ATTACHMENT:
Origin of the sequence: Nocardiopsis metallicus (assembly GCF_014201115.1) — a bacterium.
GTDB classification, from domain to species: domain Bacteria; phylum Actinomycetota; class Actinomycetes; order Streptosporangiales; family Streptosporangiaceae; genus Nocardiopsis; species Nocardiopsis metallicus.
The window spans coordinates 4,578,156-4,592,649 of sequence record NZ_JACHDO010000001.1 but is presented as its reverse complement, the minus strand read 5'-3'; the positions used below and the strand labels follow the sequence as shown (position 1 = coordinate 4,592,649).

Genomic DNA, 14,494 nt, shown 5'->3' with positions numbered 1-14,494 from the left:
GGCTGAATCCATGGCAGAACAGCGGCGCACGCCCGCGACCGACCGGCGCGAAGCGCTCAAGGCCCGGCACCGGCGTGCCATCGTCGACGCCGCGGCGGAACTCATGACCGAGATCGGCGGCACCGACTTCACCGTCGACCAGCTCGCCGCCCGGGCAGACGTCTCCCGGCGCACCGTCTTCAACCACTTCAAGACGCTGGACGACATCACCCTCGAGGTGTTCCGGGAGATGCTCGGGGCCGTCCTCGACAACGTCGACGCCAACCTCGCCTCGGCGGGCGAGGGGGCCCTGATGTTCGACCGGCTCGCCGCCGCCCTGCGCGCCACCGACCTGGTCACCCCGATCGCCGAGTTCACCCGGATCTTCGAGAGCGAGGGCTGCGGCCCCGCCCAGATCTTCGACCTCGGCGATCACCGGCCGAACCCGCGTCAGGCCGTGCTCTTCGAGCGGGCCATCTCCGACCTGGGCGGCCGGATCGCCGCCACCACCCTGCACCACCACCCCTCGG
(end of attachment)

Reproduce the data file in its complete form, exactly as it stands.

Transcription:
Origin of the sequence: Nocardiopsis metallicus (assembly GCF_014201115.1) — a bacterium.
GTDB classification, from domain to species: domain Bacteria; phylum Actinomycetota; class Actinomycetes; order Streptosporangiales; family Streptosporangiaceae; genus Nocardiopsis; species Nocardiopsis metallicus.
The window spans coordinates 4,578,156-4,592,649 of sequence record NZ_JACHDO010000001.1 but is presented as its reverse complement, the minus strand read 5'-3'; the positions used below and the strand labels follow the sequence as shown (position 1 = coordinate 4,592,649).

Genomic DNA, 14,494 nt, shown 5'->3' with positions numbered 1-14,494 from the left:
GGCTGAATCCATGGCAGAACAGCGGCGCACGCCCGCGACCGACCGGCGCGAAGCGCTCAAGGCCCGGCACCGGCGTGCCATCGTCGACGCCGCGGCGGAACTCATGACCGAGATCGGCGGCACCGACTTCACCGTCGACCAGCTCGCCGCCCGGGCAGACGTCTCCCGGCGCACCGTCTTCAACCACTTCAAGACGCTGGACGACATCACCCTCGAGGTGTTCCGGGAGATGCTCGGGGCCGTCCTCGACAACGTCGACGCCAACCTCGCCTCGGCGGGCGAGGGGGCCCTGATGTTCGACCGGCTCGCCGCCGCCCTGCGCGCCACCGACCTGGTCACCCCGATCGCCGAGTTCACCCGGATCTTCGAGAGCGAGGGCTGCGGCCCCGCCCAGATCTTCGACCTCGGCGATCACCGGCCGAACCCGCGTCAGGCCGTGCTCTTCGAGCGGGCCATCTCCGACCTGGGCGGCCGGATCGCCGCCACCACCCTGCACCACCACCCCTCGG